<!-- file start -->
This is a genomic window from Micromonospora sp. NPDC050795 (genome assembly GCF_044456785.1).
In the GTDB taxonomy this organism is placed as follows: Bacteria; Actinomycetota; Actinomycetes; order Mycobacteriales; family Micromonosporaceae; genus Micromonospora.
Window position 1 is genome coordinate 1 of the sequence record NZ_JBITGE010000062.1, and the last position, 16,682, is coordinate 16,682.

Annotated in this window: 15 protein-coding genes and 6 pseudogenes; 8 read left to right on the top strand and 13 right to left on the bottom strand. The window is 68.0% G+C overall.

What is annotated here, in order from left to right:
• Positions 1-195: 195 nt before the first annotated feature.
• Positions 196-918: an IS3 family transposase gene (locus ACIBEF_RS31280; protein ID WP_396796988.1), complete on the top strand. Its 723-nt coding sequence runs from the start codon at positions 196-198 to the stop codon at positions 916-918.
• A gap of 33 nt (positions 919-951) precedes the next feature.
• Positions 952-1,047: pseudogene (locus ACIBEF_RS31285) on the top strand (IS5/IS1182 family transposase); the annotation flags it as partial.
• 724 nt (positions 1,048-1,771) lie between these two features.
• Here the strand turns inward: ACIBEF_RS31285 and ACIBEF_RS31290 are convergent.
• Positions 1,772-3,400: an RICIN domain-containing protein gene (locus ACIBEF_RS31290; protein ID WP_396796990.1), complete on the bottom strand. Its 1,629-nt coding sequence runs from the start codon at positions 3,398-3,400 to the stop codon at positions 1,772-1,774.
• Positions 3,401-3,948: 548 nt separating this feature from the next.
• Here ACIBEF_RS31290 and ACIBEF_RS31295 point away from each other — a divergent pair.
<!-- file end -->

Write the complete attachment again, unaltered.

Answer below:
This is a genomic window from Micromonospora sp. NPDC050795 (genome assembly GCF_044456785.1).
In the GTDB taxonomy this organism is placed as follows: Bacteria; Actinomycetota; Actinomycetes; order Mycobacteriales; family Micromonosporaceae; genus Micromonospora.
Window position 1 is genome coordinate 1 of the sequence record NZ_JBITGE010000062.1, and the last position, 16,682, is coordinate 16,682.

Annotated in this window: 15 protein-coding genes and 6 pseudogenes; 8 read left to right on the top strand and 13 right to left on the bottom strand. The window is 68.0% G+C overall.

What is annotated here, in order from left to right:
• Positions 1-195: 195 nt before the first annotated feature.
• Positions 196-918: an IS3 family transposase gene (locus ACIBEF_RS31280; protein ID WP_396796988.1), complete on the top strand. Its 723-nt coding sequence runs from the start codon at positions 196-198 to the stop codon at positions 916-918.
• A gap of 33 nt (positions 919-951) precedes the next feature.
• Positions 952-1,047: pseudogene (locus ACIBEF_RS31285) on the top strand (IS5/IS1182 family transposase); the annotation flags it as partial.
• 724 nt (positions 1,048-1,771) lie between these two features.
• Here the strand turns inward: ACIBEF_RS31285 and ACIBEF_RS31290 are convergent.
• Positions 1,772-3,400: an RICIN domain-containing protein gene (locus ACIBEF_RS31290; protein ID WP_396796990.1), complete on the bottom strand. Its 1,629-nt coding sequence runs from the start codon at positions 3,398-3,400 to the stop codon at positions 1,772-1,774.
• Positions 3,401-3,948: 548 nt separating this feature from the next.
• Here ACIBEF_RS31290 and ACIBEF_RS31295 point away from each other — a divergent pair.